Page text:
don't worry >>

Worry is natural. Life holds a lot of unpredictability and it’s hard not to wonder about the future. We might ponder best-case scenarios and worry they won’t come true or dwell on worst-case scenarios, as far-fetched as they may be. The problem with worrying is that it doubles our problems. It creates negativity on top of the existing situation we’re worrying about.

For example, in school I would always feel a deep anxiety when I had to study. I would go to the library and feel so physically and mentally on edge that it was impossible to focus. I would find myself worrying about everything from boys to dinner to cleaning my room. I couldn’t pinpoint what I was so nervous about, but I was nearly debilitated by the feeling. Not knowing why I felt that way only added to my nerves.

At some point I realized how strong the connection was between my anxiety and the actual schoolwork. School had always been such a routine part of my life I never consciously considered it something to stress about, but when I started to pay attention I realized I always felt better right after finishing an assignment.  It was empowering to make this connection because I was able to see that nothing was wrong and all I needed to do was focus on my studying as much as I could and not let my world get warped by the burden of one test. Worry was actually robbing me of the possibility of a positive outcome. I was worried about doing well on the test, and in turn all this worrying was keeping me from studying.

This applies to many situations. Instead of using our energy to be proactive about our dilemma, we end up drained by anxiety. We turn to quick fixes and never get results. We become conditioned to being worried and start to see this as the norm. There is a great power in escaping from this cycle. When we can pinpoint the source of our anxiety we can start to find ways to change our circumstances. If the situation can’t be changed, we can learn ways to change our attitude. Here are some of my best tips for getting on top of our worry instead of letting it get us down:

 

1.     Write it down. Try writing down what you’re worried about and specific reasons behind it. As you write them down, consider the actual likelihood that what you’re worried about will happen. For example, if you’re scared of giving a speech, you might be worried that people won’t like what you say, that you’ll forget or stumble over your words etc. But then consider if this has ever happened to you- or anyone else you know for that matter. Most likely you’ll find that your fears don’t have a lot of basis in reality. Writing them down forces us to see our fears on paper and it’s often harder to support a concrete statement than a vague fear floating around in our head.

2.     Gain perspective. Think to yourself- what’s the WORST that can happen. Generally, the worst-case scenario is still manageable. You’ve probably survived worst and you can sure bet somebody else has. Ask yourself- will this matter to me in a year? Or even a month? Realize that this moment is yours and you are capable of whatever you need to do.

3.     Meditate. Meditation is a great tool for separating our thoughts from the reality of the situation. We can find a space between the worry and the content of the situation. This peaceful space can give us a buffer to push the worry away and conquer the situation head on. It also reminds us that there is a space where we are okay and we are free from any worries we have! This place always exists within us, regardless of external stressors and it’s a great tool for relieving stress.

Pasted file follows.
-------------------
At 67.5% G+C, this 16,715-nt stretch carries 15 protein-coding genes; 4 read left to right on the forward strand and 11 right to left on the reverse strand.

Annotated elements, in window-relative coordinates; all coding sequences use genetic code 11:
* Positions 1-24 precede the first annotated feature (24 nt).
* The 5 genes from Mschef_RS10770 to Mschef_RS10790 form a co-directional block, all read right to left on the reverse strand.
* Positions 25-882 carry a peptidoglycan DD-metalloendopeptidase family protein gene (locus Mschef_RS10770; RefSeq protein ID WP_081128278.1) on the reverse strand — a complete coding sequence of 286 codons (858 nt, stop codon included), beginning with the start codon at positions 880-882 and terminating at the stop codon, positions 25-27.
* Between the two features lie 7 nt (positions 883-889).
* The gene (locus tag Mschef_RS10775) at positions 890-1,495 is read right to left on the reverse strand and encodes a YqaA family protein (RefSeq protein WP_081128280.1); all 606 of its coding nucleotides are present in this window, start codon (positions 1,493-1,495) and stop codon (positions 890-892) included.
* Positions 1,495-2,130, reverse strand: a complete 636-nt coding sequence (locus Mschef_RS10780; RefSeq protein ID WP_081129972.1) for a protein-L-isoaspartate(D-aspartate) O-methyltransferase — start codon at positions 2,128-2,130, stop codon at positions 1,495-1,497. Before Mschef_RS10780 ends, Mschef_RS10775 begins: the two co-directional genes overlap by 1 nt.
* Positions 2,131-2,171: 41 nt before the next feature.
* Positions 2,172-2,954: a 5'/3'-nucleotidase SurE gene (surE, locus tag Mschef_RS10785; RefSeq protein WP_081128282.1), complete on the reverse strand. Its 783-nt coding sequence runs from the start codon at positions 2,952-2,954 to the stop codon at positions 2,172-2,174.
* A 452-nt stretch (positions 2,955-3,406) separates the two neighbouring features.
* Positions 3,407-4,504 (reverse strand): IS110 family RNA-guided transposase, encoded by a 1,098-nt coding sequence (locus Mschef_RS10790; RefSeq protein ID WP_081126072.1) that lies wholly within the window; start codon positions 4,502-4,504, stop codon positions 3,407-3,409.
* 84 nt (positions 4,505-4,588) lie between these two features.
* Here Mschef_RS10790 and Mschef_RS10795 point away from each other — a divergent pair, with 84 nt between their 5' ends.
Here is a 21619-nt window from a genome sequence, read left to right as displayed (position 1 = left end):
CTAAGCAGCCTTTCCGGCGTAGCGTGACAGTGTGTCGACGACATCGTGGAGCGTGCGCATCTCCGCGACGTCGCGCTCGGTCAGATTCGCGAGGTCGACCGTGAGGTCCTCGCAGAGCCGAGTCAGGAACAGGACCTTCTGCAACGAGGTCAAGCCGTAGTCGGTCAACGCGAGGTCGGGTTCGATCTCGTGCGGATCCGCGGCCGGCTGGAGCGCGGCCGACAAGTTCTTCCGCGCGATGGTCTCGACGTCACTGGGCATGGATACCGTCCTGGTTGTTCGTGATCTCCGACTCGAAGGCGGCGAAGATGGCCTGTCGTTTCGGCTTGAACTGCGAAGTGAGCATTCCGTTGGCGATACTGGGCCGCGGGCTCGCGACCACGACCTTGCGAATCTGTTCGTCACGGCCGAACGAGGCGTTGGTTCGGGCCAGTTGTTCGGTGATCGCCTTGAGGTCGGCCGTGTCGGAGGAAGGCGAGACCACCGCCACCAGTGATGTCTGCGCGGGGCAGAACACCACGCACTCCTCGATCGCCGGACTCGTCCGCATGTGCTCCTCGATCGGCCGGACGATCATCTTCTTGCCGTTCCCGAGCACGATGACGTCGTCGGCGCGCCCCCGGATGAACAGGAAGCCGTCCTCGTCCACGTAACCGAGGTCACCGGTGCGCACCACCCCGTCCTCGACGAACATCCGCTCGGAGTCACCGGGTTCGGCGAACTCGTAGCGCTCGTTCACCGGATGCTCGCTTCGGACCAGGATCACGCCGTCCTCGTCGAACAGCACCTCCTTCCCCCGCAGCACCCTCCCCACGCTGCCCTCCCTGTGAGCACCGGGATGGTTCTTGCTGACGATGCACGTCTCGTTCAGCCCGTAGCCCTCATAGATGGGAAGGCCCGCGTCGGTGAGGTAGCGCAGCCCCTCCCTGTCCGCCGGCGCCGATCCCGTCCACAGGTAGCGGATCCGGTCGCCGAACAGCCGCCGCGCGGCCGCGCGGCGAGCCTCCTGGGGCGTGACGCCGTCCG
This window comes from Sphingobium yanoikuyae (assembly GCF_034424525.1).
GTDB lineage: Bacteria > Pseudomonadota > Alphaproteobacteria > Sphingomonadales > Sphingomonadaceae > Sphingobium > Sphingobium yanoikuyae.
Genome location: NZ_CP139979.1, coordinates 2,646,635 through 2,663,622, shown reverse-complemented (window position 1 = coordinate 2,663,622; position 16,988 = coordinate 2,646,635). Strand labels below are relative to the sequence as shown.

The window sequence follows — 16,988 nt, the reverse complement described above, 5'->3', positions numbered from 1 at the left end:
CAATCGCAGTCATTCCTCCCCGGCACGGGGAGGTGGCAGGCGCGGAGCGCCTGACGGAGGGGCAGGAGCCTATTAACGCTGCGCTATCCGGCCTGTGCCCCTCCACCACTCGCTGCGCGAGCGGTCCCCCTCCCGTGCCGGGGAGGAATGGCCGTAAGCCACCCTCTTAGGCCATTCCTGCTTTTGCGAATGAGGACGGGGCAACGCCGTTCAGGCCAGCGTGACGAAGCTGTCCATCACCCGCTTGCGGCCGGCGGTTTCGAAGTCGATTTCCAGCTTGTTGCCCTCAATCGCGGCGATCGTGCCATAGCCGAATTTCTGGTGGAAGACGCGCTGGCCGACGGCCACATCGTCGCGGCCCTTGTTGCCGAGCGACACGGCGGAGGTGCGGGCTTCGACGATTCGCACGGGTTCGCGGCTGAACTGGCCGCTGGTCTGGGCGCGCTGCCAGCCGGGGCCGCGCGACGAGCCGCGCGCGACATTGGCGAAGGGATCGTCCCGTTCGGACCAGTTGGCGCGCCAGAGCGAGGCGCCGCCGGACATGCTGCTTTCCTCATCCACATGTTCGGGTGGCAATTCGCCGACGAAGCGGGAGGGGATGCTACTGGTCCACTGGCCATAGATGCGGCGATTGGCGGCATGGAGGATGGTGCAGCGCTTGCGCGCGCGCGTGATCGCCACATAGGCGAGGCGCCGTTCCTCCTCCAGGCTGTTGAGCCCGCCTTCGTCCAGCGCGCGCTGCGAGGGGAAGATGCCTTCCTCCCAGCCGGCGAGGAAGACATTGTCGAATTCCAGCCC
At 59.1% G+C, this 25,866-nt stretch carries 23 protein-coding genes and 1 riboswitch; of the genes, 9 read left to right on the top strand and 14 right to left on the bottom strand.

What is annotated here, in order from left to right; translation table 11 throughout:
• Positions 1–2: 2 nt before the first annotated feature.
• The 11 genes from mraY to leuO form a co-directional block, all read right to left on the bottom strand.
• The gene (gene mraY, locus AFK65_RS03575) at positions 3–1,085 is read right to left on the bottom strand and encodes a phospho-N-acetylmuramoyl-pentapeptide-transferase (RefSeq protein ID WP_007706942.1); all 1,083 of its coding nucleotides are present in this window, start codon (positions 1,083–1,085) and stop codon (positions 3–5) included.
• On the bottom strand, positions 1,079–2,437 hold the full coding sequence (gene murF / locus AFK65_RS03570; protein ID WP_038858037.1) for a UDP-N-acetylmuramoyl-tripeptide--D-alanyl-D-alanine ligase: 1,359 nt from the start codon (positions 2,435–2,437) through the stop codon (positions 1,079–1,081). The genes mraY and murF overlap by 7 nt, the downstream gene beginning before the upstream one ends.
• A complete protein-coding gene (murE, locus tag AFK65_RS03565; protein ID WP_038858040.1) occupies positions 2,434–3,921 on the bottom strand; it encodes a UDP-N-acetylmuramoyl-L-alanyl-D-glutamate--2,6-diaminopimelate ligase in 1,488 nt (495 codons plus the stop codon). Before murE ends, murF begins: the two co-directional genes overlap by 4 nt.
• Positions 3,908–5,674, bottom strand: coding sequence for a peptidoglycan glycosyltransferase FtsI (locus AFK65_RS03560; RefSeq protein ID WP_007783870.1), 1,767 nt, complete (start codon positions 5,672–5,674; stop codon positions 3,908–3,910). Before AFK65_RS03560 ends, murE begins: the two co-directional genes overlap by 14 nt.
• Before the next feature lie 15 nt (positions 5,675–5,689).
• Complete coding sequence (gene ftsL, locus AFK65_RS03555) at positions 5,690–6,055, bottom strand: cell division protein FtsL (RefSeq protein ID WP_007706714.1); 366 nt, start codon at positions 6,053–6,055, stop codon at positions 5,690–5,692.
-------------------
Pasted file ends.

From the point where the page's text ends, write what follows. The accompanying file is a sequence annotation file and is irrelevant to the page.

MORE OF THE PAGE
4.     Create a healthy distraction. Many people turn to drugs, food, alcohol, etc. to avoid problems. Instead of hitting the bottle, try hitting the gym, doing something creative, taking a walk, talking to a friend, taking a bath, reading a book, cooking a healthy meal, or visiting a new place. Engaging in something creative or active brings positivity into the situation and shows you that a lot exists outside of your own issue. Exercise also releases endorphins, which help boost your mood.

5.     Talk to a friend. Talking to someone you trust is another way to gain perspective and take your mind off your issues. Friends can often give us a more objective view of our situation and remind us that we are powerful, worthy, and able to achieve.

6.     Eliminate unhealthy distractions. Alcohol, reality TV, drugs, food… there are a lot of ways to distract ourselves from our problems. These distractions hurt us in varying ways. At the least, they make up a lot of time where we aren’t getting anything done. At the worst, they are actually causing depression and anxiety on a chemical level. If you’ve been dealing with chronic worry, try not drinking for a week. It may seem difficult, but you will probably quickly realize that it’s actually easier to deal with your problems when you have a clearer head.

7.     Jump into the problem. Sometimes when we’re worried about something, the hardest part can just be starting to deal with it. You might be worried about getting a project done on time or talking about a difficult issue with someone close. Putting it off only draws out your anxiety and compounds the issue. Just get started with an outline for your project, or telling someone you’d like to talk and you’ll probably feel better right away.

Life is complicated and worry comes up- but it doesn’t have to get you down. Remember that your emotions exist only in you, which means you have the exclusive power to choose how you feel and how you deal with things. Understanding and believing this is key to maintaining a calm, happy state- all it takes is a little practice :)  And whenever you’re feeling down, remember there is a place of positivity and light that lives within everyone and it’s always there for you to turn to.